The regulatory climate around the world is changing rapidly. Scores of new regulations, including the General Data Protection Regulation (GDPR), the California Consumer Privacy Act (CCPA) and similar laws in other U.S. states, are being enacted in response to growing concerns about privacy and misuse of personal data.
These concerns are being driven largely by the ongoing stream of data breaches and breaches of consumer trust, such as the 2018 scandal in which Cambridge Analytica harvested the personal data of millions of Facebook users without their consent for political advertising purposes. As a result, CIOs and CISOs are being forced to rethink their strategies for security and compliance.
The Impact of New Regulations
When GDPR came into force in May 2018, it became clear that organizations need oversight to ensure far stricter control over how they store and handle customer data than they used to have, as well a better insight into what’s going on with this data. The later regulations such as CCPA had similar requirements in terms of lawful data processing and subject rights, which brought further changes to organizations’ attitude toward privacy and compliance.
Organizations started to treat privacy more seriously: As the inability to prove that data is processed lawfully can result in fines, litigation and lost business opportunities, organizations are becoming more concerned with what data they actually store and where it resides. They also want to know how data is used throughout the business processes and who has access to it. Finally, organizations are becoming more concerned about maintaining data security and proving to auditors that they have controls in place to protect data subjects’ information.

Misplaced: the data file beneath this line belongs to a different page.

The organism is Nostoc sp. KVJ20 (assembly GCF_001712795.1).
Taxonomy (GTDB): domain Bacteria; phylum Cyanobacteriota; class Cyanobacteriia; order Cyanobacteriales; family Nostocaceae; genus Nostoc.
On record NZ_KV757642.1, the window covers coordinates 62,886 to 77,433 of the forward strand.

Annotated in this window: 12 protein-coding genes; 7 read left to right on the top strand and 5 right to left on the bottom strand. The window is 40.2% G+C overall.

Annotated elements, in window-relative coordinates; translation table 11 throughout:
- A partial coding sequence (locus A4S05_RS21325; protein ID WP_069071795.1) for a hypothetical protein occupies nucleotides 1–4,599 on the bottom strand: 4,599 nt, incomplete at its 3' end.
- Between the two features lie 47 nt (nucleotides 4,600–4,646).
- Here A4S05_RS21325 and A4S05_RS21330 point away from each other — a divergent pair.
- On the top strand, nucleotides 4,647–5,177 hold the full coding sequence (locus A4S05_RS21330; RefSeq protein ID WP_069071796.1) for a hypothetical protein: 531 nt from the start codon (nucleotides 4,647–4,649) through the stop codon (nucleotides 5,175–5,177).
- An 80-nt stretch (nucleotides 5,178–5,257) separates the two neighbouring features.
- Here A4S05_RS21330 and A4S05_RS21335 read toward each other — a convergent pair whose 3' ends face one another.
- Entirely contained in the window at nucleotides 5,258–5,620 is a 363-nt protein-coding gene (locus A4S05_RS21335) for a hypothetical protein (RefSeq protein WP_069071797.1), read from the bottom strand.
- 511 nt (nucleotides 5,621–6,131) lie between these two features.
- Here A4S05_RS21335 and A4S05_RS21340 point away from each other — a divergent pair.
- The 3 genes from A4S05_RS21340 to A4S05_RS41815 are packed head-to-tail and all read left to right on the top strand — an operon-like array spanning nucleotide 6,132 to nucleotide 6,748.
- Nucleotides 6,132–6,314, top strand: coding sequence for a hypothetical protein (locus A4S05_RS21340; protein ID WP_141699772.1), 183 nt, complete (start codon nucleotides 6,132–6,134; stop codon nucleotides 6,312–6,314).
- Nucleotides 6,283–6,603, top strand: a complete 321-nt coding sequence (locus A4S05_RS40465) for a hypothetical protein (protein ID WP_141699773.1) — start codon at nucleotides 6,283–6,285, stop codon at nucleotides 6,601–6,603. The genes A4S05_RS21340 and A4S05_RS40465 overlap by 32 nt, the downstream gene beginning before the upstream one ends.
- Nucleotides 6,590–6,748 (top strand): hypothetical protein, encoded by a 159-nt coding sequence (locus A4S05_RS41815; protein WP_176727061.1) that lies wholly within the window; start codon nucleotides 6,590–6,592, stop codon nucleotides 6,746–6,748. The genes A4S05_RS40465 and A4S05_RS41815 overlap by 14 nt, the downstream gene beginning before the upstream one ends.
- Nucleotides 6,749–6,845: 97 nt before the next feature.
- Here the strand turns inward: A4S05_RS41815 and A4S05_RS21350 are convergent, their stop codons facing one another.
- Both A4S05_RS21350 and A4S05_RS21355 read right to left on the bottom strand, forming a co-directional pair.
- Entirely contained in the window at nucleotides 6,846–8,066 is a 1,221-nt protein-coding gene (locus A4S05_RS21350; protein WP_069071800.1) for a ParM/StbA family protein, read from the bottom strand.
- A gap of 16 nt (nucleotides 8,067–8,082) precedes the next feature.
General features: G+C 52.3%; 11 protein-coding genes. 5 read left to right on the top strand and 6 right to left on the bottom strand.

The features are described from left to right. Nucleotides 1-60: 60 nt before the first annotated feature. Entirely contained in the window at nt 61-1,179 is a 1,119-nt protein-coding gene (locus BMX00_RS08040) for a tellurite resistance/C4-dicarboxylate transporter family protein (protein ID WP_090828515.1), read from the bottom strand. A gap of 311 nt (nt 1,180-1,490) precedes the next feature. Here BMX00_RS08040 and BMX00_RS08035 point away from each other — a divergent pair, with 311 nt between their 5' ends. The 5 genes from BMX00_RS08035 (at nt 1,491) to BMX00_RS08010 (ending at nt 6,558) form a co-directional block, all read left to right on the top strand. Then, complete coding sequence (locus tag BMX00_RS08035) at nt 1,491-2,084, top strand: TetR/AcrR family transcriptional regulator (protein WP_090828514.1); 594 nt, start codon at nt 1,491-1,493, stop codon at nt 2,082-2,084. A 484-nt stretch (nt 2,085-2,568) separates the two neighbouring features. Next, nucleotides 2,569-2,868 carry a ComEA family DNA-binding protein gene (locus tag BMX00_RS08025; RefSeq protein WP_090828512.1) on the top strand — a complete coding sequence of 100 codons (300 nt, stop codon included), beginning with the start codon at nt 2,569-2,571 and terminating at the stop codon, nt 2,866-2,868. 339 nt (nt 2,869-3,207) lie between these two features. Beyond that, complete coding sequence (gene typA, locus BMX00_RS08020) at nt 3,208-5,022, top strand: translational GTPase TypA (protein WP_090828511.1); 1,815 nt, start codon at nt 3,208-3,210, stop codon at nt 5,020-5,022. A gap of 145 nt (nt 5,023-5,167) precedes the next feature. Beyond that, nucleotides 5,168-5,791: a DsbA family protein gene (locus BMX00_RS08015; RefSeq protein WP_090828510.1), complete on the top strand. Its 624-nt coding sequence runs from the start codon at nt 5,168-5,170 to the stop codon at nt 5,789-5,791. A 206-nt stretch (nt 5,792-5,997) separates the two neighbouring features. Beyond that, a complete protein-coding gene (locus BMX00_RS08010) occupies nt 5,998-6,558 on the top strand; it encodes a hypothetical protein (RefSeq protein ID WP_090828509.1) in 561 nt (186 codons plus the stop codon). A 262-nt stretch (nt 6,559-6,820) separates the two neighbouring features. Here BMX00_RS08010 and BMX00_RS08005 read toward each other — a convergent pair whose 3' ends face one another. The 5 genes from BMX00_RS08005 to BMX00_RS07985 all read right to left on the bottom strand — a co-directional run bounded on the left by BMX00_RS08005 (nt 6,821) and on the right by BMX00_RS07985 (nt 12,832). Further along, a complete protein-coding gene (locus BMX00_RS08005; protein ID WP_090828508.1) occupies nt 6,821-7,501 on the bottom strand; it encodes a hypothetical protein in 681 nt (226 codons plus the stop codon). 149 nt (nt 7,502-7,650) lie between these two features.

Demand for security and compliance products grows: As a result of pressing regulations, organizations increasingly purchase and utilize the tools required to help them fulfill a range of compliance obligations, as well as ensure privacy and security. According to the U.S. GDPR Security Products Forecast, 2018–2022: Impact of GDPR on Spending research from IDC, the U.S. GDPR market generated $416 million in 2017, and the market is forecast to grow to $537 million in 2022.